To make that clear from the beginning: Unless a new bug has been introduced Live can be a very stable MASTER. I had it running as Master to my external Korg 01/W for hours (!) without the two drifting apart audibly (running a click on both Live and the internal sequencer of the Korg).
As you can see all of this has been discussed and buried for a long time already within the depths of the Ableton forum (and other forums) already, so I mainly use quotes even when they are based on older versions of Live.DOM, Posted: Tue Nov 04, [u]2008[/u] 2:16 pm wrote:Can't confirm or deny this yet, but we will investigate.
In the past Ableton...
Two things I like to stress about this discussion:Timur on the Gearslutz forum wrote:tell their customers that this is only a "cosmetic" issue (meaning only the visual BPM counter is moving while the Clock should be stable). But that is not true as can be seen in these screenshots (showing Kontakt 3 plugin running as Slave to the same Master clock on the same computer via Kore 2 and via Live 7):
It should be noted that the higher the BPM the more a Midi clock signal will vary in its BPM value, but the relative percentage should still be much lower than happening with Live.
Workaround: There are two possible workarounds.
1. Use Midi Time Code instead of Clock Sync. Live can theoretically sync to Time Code sample-accurately (albeit Ableton Support denies that this is even possible I had two instances cancel/null/invert each other).
The drawback of this solution is that you have to manually set the tempo on the slaves. So if you are playing a set with varying tempi you have to watch out not to forget that.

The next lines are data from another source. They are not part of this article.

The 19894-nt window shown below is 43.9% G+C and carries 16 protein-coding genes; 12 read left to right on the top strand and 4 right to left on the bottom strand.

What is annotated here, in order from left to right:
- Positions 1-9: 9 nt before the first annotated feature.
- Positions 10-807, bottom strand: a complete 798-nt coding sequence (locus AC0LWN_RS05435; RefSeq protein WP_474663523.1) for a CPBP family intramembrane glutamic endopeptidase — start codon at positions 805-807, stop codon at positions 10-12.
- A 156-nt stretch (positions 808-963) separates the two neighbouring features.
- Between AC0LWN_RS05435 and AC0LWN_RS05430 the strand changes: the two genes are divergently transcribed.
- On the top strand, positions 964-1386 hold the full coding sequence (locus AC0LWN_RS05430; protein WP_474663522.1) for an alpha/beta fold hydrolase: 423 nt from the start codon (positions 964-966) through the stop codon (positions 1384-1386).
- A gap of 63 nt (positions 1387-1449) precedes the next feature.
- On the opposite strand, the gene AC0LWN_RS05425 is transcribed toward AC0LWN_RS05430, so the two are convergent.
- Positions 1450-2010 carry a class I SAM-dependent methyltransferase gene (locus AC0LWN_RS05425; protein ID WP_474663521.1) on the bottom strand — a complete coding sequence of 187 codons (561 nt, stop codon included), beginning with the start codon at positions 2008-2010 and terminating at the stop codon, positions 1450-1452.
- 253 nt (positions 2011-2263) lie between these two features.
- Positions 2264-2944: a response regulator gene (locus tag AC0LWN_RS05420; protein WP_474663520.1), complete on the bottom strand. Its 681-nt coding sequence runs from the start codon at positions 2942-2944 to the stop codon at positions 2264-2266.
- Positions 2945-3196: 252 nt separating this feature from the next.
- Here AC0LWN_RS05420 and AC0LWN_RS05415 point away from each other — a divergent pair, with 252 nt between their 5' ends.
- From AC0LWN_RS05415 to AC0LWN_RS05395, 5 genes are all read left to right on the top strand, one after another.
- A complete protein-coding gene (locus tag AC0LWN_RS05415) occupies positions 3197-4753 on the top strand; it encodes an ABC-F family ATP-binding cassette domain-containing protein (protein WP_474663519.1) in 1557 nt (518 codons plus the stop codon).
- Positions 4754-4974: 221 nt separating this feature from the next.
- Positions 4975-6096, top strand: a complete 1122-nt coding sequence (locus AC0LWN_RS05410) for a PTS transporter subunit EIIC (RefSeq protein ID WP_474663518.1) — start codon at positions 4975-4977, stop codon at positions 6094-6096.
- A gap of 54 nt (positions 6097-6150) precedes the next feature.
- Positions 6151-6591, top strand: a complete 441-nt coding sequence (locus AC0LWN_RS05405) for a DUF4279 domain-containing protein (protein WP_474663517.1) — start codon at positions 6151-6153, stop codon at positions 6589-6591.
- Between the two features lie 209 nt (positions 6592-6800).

2. Rewire Live as a slave to a Midi Sync stable master. That way the Rewire master will do the Midi sync part and control Live's tempo accordingly.
Drawback of this solution is that Live does not allow you to use external plugins while being a Rewire slave (I think only Reaper allows that).
Solution: Make Ableton fix their Midi Clock implementation.
1) You should *not* discuss BPM values when measuring the tempo of the SLAVE, but percentage. +-1 bpm at 100 bpm is the same 1% as +-3 bpm at 300 bpm, +-3 bpm at 100 bpm is the same as +-9 (!) bpm at 300 bpm.
You may notice in the above screenshots that the Kore+Kontakt instance varies bpm by a far smaller percentage compared to the Live+Kontakt instance. Both were running as slaves to the same Master clock (via jitter-free MidiYoke connections to a Master running on the very same computer).
2) You should not (solely) rely on Live's BPM counter for your measurements but use a third-party one, preferably a VST/AU plugin that comes with its own BPM counter, like Kontakt. That is because Live BPM *display* may vary from its real internal counter. And the above screenshot in fact seem to imply either that or imply that the plugin gets fed another bpm/tempo than Live is using for itself (I assume the first, not the latter).
Not to mention that "audible" measurements like listening for phase shifts with the same audio-clip running on Master and Slave can often better pinpoint any drifting/wobbling.